The Department of Justice Friday simultaneously announced the creation of a "Gun Crimes Prosecution Team" at Chicago's U.S. attorney's office focused on gun crimes. The Bureau of Alcohol, Tobacco, Firearms and Explosives will assign five violent-crime coordinators to work with federal prosecutors.
Responding to the announcements, a spokesman for Chicago Mayor Rahm Emanuel, Matt McGrath, said the city appreciated the additional resources, "but we don't appreciate efforts ... to impede our public safety reforms or inhibit our efforts to rebuild the bonds of trust between officers and residents."
Illinois Attorney Lisa Madigan — without objection from Emanuel — sued the city last year to ensure any police reforms would be overseen by a judge. That killed a draft plan negotiated with Trump's administration that didn't envision a court role in reforming the department and led to the ultimately successful talks to create the current plan.
The reform plan now on the table foresees far stricter rules on the use of force by officers. One provision requires officers to file paperwork each time they point their weapons, even if they don't fire.
Sessions again echoed President Donald Trump, who told officers at a convention in Orlando on Monday that a three-year-old agreement between Chicago and the American Civil Liberties Union of Illinois to curb stop-and-frisk procedures by police prevented officers from doing their jobs.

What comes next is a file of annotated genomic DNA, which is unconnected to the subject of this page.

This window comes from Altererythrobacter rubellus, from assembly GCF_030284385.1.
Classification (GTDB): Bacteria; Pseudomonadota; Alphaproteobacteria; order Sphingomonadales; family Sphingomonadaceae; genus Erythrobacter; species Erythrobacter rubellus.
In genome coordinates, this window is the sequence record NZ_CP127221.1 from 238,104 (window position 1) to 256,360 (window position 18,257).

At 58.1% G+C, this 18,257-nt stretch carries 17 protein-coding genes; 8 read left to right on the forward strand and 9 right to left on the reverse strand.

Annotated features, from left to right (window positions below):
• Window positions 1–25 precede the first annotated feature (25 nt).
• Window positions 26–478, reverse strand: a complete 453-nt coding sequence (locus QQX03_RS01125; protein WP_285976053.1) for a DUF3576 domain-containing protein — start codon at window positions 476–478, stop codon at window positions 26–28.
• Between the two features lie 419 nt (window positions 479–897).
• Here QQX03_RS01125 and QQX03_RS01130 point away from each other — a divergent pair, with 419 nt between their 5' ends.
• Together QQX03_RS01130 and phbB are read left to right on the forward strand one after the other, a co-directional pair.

"When police are restrained from using lawfully established policies ... when arrests went down, and when their work and character were disrespected, crime surged," Sessions said. "There must never be another consent decree that continues the folly of the ACLU settlement."
Chicago officials and the ACLU have said those and similar claims by Trump administration officials are exaggerated, get the data on crime in Chicago wrong and misstate the underlying causes of crime.
Karen Sheley, the director of the police practices project at the ACLU of Illinois, said the move Friday by the Trump administration to sink a plan in the works for over a year was "a last-minute political play at the expense of real people in our city."
"The Trump Administration and Sessions' Department of Justice have never attempted to learn about the problems in Chicago or what reform is necessary," Sheley said in a Friday statement.